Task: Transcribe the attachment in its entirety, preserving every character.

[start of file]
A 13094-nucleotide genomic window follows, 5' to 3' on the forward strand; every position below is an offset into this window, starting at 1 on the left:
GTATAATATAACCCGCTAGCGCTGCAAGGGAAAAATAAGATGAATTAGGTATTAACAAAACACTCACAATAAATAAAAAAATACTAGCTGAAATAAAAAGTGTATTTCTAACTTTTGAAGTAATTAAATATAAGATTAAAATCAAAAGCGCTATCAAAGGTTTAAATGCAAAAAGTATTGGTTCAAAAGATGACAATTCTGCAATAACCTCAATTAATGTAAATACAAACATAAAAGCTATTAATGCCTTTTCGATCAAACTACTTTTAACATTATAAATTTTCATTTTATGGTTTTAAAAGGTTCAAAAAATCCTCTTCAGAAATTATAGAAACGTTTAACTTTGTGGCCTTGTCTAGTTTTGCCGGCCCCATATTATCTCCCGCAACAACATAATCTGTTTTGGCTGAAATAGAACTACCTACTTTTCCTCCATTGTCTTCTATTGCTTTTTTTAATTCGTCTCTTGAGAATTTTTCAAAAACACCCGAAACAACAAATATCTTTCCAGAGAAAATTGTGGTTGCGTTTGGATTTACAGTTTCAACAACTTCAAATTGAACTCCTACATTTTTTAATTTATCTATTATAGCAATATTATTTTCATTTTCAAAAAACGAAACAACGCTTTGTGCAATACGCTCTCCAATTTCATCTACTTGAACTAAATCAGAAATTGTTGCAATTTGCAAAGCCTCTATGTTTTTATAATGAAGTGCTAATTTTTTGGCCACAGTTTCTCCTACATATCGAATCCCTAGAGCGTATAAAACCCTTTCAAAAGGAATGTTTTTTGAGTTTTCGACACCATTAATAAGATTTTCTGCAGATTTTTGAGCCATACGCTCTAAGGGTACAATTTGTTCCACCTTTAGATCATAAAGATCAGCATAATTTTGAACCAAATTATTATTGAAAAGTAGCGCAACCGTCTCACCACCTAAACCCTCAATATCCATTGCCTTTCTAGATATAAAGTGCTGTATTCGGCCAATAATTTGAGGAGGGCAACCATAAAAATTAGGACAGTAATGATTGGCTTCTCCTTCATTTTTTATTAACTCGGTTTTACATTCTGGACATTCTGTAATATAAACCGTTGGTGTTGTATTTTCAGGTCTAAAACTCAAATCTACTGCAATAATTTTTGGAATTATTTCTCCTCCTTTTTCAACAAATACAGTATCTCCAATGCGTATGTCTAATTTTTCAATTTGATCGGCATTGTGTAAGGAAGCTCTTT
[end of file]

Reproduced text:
A 13094-nucleotide genomic window follows, 5' to 3' on the forward strand; every position below is an offset into this window, starting at 1 on the left:
GTATAATATAACCCGCTAGCGCTGCAAGGGAAAAATAAGATGAATTAGGTATTAACAAAACACTCACAATAAATAAAAAAATACTAGCTGAAATAAAAAGTGTATTTCTAACTTTTGAAGTAATTAAATATAAGATTAAAATCAAAAGCGCTATCAAAGGTTTAAATGCAAAAAGTATTGGTTCAAAAGATGACAATTCTGCAATAACCTCAATTAATGTAAATACAAACATAAAAGCTATTAATGCCTTTTCGATCAAACTACTTTTAACATTATAAATTTTCATTTTATGGTTTTAAAAGGTTCAAAAAATCCTCTTCAGAAATTATAGAAACGTTTAACTTTGTGGCCTTGTCTAGTTTTGCCGGCCCCATATTATCTCCCGCAACAACATAATCTGTTTTGGCTGAAATAGAACTACCTACTTTTCCTCCATTGTCTTCTATTGCTTTTTTTAATTCGTCTCTTGAGAATTTTTCAAAAACACCCGAAACAACAAATATCTTTCCAGAGAAAATTGTGGTTGCGTTTGGATTTACAGTTTCAACAACTTCAAATTGAACTCCTACATTTTTTAATTTATCTATTATAGCAATATTATTTTCATTTTCAAAAAACGAAACAACGCTTTGTGCAATACGCTCTCCAATTTCATCTACTTGAACTAAATCAGAAATTGTTGCAATTTGCAAAGCCTCTATGTTTTTATAATGAAGTGCTAATTTTTTGGCCACAGTTTCTCCTACATATCGAATCCCTAGAGCGTATAAAACCCTTTCAAAAGGAATGTTTTTTGAGTTTTCGACACCATTAATAAGATTTTCTGCAGATTTTTGAGCCATACGCTCTAAGGGTACAATTTGTTCCACCTTTAGATCATAAAGATCAGCATAATTTTGAACCAAATTATTATTGAAAAGTAGCGCAACCGTCTCACCACCTAAACCCTCAATATCCATTGCCTTTCTAGATATAAAGTGCTGTATTCGGCCAATAATTTGAGGAGGGCAACCATAAAAATTAGGACAGTAATGATTGGCTTCTCCTTCATTTTTTATTAACTCGGTTTTACATTCTGGACATTCTGTAATATAAACCGTTGGTGTTGTATTTTCAGGTCTAAAACTCAAATCTACTGCAATAATTTTTGGAATTATTTCTCCTCCTTTTTCAACAAATACAGTATCTCCAATGCGTATGTCTAATTTTTCAATTTGATCGGCATTGTGTAAGGAAGCTCTTT